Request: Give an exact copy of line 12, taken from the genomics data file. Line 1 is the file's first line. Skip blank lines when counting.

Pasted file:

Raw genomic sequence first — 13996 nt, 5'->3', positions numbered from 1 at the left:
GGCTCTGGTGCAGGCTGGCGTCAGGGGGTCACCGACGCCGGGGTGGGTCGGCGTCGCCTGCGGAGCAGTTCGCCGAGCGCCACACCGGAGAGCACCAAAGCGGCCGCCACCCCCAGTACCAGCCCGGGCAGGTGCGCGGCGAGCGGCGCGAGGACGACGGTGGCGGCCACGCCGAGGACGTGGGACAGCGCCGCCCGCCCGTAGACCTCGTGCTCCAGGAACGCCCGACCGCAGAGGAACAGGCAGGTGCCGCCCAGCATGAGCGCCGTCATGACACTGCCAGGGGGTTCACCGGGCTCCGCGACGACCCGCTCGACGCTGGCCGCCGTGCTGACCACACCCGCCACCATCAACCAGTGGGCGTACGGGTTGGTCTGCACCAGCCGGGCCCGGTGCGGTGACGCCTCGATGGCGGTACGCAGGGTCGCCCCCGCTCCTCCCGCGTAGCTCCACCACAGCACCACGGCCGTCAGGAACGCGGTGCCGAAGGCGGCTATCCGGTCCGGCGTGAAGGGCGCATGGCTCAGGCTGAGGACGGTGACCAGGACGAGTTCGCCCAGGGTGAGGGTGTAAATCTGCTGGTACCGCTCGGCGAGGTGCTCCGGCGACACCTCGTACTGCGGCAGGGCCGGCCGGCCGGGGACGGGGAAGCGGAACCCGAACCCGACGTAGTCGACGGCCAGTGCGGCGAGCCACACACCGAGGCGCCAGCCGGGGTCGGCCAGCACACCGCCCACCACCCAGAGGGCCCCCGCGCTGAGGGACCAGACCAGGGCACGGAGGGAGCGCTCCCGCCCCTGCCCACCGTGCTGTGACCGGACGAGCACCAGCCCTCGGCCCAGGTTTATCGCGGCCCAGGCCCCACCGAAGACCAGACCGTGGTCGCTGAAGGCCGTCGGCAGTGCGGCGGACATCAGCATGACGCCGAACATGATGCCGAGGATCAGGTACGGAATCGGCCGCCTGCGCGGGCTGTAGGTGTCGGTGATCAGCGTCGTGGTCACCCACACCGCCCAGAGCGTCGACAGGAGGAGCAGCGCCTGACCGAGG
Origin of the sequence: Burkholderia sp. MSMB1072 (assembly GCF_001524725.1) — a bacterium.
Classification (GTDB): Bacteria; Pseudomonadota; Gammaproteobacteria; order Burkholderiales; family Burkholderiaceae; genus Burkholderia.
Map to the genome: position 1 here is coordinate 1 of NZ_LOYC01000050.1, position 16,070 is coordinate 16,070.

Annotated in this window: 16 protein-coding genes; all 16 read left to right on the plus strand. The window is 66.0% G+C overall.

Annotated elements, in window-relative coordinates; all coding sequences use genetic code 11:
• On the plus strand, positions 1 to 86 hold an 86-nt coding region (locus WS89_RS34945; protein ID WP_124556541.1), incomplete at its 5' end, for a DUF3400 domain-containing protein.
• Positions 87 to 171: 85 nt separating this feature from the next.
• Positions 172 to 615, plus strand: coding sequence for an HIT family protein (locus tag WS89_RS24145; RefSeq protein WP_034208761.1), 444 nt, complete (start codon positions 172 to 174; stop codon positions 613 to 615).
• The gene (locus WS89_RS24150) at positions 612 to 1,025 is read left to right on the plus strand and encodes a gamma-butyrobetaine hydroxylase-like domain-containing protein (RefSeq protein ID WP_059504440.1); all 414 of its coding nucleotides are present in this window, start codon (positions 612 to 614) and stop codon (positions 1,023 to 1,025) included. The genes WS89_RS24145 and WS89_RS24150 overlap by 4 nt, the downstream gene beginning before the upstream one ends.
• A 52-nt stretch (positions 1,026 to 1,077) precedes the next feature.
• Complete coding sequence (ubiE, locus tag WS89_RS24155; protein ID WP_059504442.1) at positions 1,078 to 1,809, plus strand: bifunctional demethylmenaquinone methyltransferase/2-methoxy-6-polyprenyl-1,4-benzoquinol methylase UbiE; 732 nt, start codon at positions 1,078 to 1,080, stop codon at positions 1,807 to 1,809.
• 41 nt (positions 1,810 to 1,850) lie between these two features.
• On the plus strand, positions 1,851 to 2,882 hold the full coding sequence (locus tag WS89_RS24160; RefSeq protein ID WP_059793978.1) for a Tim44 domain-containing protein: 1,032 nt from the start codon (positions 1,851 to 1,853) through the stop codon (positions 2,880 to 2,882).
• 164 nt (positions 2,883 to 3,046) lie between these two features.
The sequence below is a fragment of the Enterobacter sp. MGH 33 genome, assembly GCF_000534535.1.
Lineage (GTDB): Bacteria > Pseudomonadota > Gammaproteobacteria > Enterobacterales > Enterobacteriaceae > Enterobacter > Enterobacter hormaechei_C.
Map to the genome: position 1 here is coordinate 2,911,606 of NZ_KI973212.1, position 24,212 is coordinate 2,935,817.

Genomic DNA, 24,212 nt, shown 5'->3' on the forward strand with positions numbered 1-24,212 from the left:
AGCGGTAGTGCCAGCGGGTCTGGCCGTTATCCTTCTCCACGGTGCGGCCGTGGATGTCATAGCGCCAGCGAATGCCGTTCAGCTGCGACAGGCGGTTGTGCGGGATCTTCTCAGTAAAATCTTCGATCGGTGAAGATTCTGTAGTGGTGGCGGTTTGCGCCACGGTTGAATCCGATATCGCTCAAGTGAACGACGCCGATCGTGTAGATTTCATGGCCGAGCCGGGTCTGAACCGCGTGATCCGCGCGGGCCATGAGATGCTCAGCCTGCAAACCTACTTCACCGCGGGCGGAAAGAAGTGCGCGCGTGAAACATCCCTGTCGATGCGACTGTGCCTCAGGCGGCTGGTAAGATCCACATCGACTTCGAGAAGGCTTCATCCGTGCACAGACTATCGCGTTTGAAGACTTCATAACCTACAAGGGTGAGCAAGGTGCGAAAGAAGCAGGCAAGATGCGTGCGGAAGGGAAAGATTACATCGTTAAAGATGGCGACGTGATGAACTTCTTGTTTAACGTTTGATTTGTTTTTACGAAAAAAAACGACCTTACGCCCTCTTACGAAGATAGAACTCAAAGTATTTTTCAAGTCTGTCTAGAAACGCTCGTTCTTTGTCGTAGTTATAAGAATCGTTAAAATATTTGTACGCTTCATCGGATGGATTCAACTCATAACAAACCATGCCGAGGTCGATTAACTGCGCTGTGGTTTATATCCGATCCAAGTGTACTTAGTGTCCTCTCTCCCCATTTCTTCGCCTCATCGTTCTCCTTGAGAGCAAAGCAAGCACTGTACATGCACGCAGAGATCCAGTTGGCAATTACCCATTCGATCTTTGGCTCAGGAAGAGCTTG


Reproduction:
• A 52-nt stretch (positions 1,026 to 1,077) precedes the next feature.